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Automotive Suspension Geometry and Camber Change

  1. Feb 6, 2012 #1
    Hi all,

    The question i have may not be best suited for this forum but i always seem to get sensible answers here! I have not found an answer too this after searching and searching....

    If my Rear geometry provides better performance in roll than in bump in comparison to my front axle, firstly is this acceptable for track/road use and secondly would it be better or advisable to have more of one or the other on the rear?

    below i explain how i met this question.

    Now my first question would be its a mid/rear engined vehicle, in general terms should i be making the rear camber change better in roll or bump/droop? or keep it the same as the front steering axle?

    My problem is I want to make my rear roll centre higher based on advice and literature say 70mm (+23mm on front). The rear track = 1300mm so as both track and RC are directly effecting my swing arm length it automatically means the swing arm is shorter than the front and therefore worse in bump but better in roll!

    Roll is something i can understand being needed on the front as it is the steering axis but the rear!?! it seems every car i look at has a higher RC on the rear and therefore would almost always be worse in bump and better in roll than the front axle.

    is it acceptable to induce better cornering performance into my rear geometry? making it better in roll but worse in bump?! what would you advise for a mid/rear engined vehicle for track / road use?
     
  2. jcsd
  3. Feb 6, 2012 #2
    We needs to get an automotive subforum.

    Ranger Mike is the one to ask, as he has huge experience with suspension setups. There is a good suspension thread the was originally a series of tutorial/lectures, but has become a setup surgery.

    It may be worth you reading the first couple of pages of that.
     
    Last edited: Feb 6, 2012
  4. Feb 6, 2012 #3
    Thanks for the reply chris, I actually PM'd mike after reading his thread! the information within is priceless however it didnt quite answer my specific question.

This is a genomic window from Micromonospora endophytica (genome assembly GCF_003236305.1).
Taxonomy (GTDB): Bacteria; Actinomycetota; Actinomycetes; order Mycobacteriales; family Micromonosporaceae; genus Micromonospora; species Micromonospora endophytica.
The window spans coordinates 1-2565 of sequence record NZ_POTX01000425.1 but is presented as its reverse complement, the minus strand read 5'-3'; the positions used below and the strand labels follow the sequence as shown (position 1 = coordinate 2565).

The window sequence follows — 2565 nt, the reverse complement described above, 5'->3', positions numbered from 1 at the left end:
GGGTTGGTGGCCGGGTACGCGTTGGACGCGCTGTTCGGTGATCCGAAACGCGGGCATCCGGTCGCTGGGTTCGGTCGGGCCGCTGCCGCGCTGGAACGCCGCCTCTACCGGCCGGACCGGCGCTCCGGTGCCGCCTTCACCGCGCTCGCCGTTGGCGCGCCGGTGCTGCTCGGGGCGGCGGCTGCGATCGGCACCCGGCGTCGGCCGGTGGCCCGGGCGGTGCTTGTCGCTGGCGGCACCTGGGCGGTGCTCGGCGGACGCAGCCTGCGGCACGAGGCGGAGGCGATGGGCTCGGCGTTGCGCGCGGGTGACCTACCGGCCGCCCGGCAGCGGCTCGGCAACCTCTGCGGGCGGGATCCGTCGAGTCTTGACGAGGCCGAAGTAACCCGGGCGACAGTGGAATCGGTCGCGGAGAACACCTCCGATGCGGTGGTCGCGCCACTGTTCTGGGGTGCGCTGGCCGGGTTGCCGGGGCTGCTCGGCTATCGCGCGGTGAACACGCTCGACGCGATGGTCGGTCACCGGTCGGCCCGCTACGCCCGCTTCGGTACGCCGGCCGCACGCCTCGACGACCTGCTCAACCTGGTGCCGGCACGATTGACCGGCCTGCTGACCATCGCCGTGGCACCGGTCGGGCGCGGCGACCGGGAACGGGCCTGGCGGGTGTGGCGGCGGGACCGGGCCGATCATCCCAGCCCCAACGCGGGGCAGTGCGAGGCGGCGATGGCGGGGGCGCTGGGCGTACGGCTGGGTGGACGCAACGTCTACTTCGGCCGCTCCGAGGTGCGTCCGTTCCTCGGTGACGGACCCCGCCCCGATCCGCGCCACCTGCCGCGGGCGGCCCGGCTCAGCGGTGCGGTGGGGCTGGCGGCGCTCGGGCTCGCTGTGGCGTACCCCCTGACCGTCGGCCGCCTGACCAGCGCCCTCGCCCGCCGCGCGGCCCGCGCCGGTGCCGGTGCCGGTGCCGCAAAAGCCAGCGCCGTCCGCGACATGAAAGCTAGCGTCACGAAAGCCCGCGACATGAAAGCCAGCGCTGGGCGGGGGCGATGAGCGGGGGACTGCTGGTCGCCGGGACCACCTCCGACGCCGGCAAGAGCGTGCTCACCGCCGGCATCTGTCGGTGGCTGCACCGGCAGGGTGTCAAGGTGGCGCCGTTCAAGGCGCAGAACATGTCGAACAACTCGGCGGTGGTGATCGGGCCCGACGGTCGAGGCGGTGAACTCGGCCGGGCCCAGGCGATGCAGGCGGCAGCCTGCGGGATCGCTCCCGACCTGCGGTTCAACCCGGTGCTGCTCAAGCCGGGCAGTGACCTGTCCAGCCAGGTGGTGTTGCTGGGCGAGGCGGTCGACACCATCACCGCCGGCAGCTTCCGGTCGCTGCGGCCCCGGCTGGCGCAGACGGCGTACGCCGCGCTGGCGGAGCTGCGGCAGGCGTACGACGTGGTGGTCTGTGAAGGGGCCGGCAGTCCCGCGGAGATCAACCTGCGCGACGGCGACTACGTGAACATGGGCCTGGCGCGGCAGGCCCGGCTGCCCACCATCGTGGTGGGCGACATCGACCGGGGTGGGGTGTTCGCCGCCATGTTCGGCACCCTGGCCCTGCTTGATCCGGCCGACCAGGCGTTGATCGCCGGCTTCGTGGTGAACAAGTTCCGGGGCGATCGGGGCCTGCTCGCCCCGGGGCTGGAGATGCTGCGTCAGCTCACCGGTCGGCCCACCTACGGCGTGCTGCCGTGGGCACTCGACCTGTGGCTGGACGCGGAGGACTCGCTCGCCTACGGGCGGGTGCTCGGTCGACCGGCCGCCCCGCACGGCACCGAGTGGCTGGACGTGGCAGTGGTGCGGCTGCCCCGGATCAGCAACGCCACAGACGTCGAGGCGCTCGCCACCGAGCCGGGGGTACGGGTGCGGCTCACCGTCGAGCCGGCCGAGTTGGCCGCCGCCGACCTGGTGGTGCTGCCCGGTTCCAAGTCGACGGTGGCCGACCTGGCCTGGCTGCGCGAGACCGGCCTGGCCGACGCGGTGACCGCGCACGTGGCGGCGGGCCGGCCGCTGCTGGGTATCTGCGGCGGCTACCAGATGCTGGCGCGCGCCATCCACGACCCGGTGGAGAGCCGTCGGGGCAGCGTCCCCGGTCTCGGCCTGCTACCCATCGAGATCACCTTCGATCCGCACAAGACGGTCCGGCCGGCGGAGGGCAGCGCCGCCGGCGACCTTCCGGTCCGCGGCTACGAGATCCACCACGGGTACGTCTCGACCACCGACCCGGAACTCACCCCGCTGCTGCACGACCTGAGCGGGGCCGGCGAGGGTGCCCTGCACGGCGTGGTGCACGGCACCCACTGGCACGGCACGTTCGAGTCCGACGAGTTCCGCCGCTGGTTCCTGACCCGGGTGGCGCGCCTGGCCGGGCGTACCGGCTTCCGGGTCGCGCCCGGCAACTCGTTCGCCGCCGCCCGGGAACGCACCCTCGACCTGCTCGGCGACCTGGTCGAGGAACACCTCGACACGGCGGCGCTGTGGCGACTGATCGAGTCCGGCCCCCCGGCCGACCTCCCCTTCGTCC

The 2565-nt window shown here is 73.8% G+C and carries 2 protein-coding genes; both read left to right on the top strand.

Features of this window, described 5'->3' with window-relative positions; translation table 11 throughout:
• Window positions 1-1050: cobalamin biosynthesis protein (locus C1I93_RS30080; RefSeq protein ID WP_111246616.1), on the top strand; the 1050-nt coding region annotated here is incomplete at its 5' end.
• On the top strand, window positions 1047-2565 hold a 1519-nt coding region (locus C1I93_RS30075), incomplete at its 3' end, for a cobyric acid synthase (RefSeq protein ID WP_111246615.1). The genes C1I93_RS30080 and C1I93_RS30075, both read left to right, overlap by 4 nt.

Hopefully mike or others can provide there opinions.
     
  5. Feb 7, 2012 #4

    Ranger Mike

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    Jas , welcome..i got he message and replied..hope it helps...and curious to see what the other racers advise..
     
  6. Apr 18, 2012 #5
    I have a question about 3 link asphalt latemodels. What would be a good starting point on correct angles for the trailing arms and 3rd link? With what im using now the car has good entry but gets a little push in the center of the corner and is loose coming off the corner. Thanks, NCRACER
     
  7. Apr 18, 2012 #6

    Ranger Mike

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    welcome..I am out of town on business this week.

    do not have notes wioth me..
    May I suggest you read
    Race Car Suspension Class posts in this forum


    questions about rear end set up..
    see post # 132 page 9 for 4 link info, post 116 page 8 for rear steer, post 81 page 6 for top link info, post 253 page 16 for 3rd link info and post 261 page 17 for 3rd link spring rate

    i will be back this week end ifin i dont have chassis set up duties at the local bull ring
    rm
     
  8. Apr 19, 2012 #7
    Depends what you anticipate for track conditions. If you can't make them the same (which is normal) I'd tend towards making the back better in roll to keep the rears planted as cornering force builds.

    I usually don't have much choice in the matter though.:smile:

    NC, what angles are you running now? How far into the corner do you consider entry? Does the car start to push as it takes a set, before, after? How close is the loose tied to the throttle? How much stagger and what size track? Locker type?
     
  9. Apr 23, 2012 #8
    WRT to the OP: So far as I have been able to determine, the reason for higher rear RCs is that the load transfer through them is instantaneous, where the same transfer through the elastic route is not. This allows the rear tyres to react to changes at the front tyres at a faster rate, improving steering response. The trade off for this is of course increased camber gain in roll, which may or may not be of benefit to you.

    So far as I can see though, if your rear axle on an MR car has better roll camber than the front then you are less likely to encounter an unstable roll oversteer situation as the front tyres will de-camber faster in a turn tending towards a gentle push.
     
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